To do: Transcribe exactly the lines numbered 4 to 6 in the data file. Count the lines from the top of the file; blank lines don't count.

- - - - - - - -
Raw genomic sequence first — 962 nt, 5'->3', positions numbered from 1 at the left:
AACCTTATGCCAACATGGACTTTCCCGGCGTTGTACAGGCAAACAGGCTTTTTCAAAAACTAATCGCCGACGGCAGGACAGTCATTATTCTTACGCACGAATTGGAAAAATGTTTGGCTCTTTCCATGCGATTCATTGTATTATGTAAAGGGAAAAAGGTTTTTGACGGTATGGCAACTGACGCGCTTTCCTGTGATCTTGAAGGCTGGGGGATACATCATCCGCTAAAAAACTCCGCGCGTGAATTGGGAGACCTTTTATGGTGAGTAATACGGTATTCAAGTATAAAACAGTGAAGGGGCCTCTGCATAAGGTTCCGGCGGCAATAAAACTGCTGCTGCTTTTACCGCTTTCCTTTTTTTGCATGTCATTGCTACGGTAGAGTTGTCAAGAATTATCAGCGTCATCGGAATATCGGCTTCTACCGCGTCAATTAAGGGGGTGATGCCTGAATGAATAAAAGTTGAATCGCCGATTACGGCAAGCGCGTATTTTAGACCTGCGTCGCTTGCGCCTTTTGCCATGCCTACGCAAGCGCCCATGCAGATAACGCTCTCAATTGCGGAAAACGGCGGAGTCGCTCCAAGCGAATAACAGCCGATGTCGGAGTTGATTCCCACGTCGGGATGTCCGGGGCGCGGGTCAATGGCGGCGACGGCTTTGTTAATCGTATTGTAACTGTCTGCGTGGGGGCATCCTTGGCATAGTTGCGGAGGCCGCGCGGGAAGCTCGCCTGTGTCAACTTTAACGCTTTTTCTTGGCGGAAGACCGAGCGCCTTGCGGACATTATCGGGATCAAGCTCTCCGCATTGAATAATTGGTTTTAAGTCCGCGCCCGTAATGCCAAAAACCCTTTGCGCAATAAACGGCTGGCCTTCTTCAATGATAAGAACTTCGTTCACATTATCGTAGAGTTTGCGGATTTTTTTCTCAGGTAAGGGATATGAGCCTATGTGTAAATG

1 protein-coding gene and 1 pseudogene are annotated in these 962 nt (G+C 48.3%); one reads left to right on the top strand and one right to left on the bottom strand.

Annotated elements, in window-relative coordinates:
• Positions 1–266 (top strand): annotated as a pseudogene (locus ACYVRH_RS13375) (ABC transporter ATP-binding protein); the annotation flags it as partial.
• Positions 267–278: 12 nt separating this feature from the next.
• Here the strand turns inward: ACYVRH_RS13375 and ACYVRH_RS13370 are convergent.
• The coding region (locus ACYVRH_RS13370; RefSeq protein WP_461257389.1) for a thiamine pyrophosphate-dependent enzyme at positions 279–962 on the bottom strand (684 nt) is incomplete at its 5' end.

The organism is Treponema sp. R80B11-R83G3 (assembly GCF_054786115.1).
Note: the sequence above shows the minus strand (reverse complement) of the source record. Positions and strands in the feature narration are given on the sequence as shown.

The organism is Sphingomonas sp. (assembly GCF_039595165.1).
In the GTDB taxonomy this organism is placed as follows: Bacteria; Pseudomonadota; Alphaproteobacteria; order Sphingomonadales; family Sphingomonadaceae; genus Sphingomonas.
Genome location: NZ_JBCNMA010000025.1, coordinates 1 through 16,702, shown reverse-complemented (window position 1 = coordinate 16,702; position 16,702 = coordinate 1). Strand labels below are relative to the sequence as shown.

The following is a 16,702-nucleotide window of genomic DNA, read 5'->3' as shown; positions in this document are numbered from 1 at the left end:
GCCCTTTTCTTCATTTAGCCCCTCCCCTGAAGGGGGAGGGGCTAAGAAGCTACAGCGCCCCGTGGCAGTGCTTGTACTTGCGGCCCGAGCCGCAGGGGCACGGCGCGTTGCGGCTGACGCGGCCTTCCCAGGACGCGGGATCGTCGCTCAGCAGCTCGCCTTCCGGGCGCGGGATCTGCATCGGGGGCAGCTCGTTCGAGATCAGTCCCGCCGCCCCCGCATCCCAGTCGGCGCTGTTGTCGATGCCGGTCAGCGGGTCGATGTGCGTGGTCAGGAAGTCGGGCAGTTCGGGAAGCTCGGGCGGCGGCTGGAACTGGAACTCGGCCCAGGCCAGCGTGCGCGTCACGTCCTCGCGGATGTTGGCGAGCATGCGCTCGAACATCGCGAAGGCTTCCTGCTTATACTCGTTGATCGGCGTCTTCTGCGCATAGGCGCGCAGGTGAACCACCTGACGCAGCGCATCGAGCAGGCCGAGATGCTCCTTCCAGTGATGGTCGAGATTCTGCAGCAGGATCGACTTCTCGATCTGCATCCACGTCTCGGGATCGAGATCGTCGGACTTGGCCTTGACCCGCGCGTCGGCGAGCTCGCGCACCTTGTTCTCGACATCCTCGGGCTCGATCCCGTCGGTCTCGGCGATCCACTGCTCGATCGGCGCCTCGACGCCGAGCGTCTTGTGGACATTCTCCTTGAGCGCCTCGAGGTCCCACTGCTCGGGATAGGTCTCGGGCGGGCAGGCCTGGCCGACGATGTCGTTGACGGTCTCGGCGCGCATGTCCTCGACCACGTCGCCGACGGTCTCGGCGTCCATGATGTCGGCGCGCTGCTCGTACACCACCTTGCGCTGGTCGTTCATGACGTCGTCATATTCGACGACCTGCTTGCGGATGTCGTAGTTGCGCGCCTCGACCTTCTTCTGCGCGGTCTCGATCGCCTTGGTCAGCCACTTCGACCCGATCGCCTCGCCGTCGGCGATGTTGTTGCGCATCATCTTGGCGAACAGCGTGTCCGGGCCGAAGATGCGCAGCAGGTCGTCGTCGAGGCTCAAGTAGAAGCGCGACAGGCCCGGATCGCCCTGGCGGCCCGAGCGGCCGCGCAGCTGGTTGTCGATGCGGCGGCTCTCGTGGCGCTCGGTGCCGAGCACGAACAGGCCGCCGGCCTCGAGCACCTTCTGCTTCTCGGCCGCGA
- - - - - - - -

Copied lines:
Annotated elements, in window-relative coordinates:
• Positions 1–266 (top strand): annotated as a pseudogene (locus ACYVRH_RS13375) (ABC transporter ATP-binding protein); the annotation flags it as partial.
• Positions 267–278: 12 nt separating this feature from the next.